Well, if I don’t want to always use the 30-day moving average, I can now go in and create a custom input for this particular field. I can call this something like “First SMA Level.” And I can set a default value to use 30 days, but it allows me to use this as a custom input for bots moving forward. Once I hit save, now that custom input level is used inside of the automation.
Again, I can use the custom inputs for the other ones as well. I can create a new custom input and call this one something like “Second SMA Level.” Again, I can set a default value to 14 days, the exact same default that they had typed in in the original automation, and once I’m good to go I simply hit save.
So now I’ve created two new custom inputs from a cloned bot template. Again, this is making the bot template more flexible and customizable for my particular usage inside of my account. I can do this with other fields as well, anywhere inside of the decision recipes or decision actions.
In this case, they’ve always set that the ticker price is going to decrease 1%, but I may want to use a more flexible input. So, I could say “Price Decrease Amount” and use something as a default value which could be still 1% or maybe I could even change it to 2% since one day ago.
Again, this is now a custom input that I can use inside of my automations. Remember that custom inputs can always be modified, changed, added, and edited inside of any automations that you build from scratch or inside of any bot templates that you clone from the community.
Inside of your automation editor, you can simply go to the custom input section and see all of the different custom inputs that you use, make any changes or modifications, or delete and add new custom inputs to your automations just like we showed you in this video.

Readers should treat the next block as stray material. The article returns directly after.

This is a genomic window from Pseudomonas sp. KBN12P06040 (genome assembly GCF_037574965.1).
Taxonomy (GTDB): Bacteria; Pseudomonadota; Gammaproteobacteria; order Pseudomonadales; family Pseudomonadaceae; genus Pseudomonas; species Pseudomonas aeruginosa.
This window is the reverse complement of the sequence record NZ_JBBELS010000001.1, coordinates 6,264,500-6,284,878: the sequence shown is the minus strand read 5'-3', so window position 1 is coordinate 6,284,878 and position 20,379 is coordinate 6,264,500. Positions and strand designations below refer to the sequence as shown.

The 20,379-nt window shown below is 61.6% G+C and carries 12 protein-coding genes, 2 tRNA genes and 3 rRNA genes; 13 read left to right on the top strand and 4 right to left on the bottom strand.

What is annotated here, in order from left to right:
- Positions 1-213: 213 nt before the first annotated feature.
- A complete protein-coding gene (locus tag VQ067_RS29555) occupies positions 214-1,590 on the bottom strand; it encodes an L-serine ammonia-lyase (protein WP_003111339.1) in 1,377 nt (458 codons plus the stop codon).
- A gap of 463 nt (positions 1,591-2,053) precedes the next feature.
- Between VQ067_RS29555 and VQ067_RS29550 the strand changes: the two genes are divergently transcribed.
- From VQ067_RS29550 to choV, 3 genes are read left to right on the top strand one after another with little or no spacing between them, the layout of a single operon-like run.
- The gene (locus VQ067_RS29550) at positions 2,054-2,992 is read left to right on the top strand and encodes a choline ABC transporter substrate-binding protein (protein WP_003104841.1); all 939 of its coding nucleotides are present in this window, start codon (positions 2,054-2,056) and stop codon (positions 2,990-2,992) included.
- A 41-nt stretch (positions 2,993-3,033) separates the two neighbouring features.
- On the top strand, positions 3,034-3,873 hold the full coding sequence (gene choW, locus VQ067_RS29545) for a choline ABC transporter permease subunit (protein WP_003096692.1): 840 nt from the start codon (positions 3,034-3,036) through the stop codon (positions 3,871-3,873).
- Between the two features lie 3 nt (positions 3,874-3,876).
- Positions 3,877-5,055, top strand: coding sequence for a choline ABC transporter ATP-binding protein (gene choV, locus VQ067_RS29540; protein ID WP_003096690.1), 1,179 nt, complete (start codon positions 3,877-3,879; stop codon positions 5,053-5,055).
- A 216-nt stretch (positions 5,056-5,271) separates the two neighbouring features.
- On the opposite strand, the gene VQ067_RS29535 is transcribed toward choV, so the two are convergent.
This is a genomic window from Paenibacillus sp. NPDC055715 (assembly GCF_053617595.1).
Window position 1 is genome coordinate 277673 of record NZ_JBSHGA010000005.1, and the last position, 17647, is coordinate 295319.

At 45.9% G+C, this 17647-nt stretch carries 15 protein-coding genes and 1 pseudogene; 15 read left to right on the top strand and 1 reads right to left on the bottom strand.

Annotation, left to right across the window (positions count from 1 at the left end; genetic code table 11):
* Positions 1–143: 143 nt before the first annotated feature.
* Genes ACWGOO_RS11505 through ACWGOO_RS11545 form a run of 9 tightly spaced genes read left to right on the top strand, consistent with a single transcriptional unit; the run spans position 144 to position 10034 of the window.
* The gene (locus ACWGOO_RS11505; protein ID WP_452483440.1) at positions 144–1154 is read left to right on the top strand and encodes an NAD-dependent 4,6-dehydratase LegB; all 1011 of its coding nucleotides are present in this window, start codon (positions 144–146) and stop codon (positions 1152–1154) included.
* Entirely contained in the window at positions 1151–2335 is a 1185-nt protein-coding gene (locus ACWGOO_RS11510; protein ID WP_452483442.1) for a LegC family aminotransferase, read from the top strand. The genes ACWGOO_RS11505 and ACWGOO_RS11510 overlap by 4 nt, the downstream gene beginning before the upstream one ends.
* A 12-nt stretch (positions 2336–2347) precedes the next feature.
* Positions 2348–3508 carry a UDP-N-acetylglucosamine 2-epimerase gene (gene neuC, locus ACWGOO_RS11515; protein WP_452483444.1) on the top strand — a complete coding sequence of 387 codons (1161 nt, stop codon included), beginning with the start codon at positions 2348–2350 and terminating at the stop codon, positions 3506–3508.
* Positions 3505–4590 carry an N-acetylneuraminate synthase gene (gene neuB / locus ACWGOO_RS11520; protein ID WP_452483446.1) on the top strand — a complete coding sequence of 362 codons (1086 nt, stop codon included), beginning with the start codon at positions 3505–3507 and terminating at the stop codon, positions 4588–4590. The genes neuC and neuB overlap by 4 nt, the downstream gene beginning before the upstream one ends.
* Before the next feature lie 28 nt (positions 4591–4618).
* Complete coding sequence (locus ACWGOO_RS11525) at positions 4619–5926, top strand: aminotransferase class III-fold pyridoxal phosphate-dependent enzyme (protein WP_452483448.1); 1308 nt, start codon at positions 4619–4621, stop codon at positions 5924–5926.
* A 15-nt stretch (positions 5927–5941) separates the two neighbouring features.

You can essentially replicate a lot of the same actions down other branches inside your monitor automation as well. Only this time, in this example, we’ll make one slight tweak modification. This time if the position doesn’t expire in five days, but if the position at any point starts getting challenged, we might want to close the existing position and open a new position even further out than we did originally.
In this time we can, again, add a close position action here to remove the existing position or submit the orders to the broker. Again, trying to remove the position. And then we can stack another open position action. This time we don’t want to reuse the existing one that we used earlier in this video. We want to create a new short put spread position even further out in time. We’ll still link this to the existing symbol that is being referenced and then we’ll make a modification here to go out at least 60 days from expiration.
So, we’ll go here to 60 days, select any series, and then hit save. This time we’re stacking two different types of close and open position actions. Down this yes path we’re choosing to close the position and open a new position that’s 30 days from expiration. Whereas this position path chooses to close the position and open a new position that’s 60 days from expiration.
Again, you can choose to stack these actions inside of your monitor automation if you want to take actions like this. When you’re challenged or when your position expires in a certain amount of time or under any other decision criteria that you used in your bots.
Again, it’s important to remember that these close and open position actions do nothing more than submit the order to your broker and go through the progression of smart pricing if you’re using it or use the limit order prices that you set. So, as always, be careful when using the stacking of open and close position actions inside of your automations.
And we highly encourage you to test these automations when using stacked positions like this. Not only just inside of the automation itself using the test button up at the top right, but also to run these for multiple expiration periods in paper trading bots to ensure that it’s performing exactly the way that you’d expect in a live environment.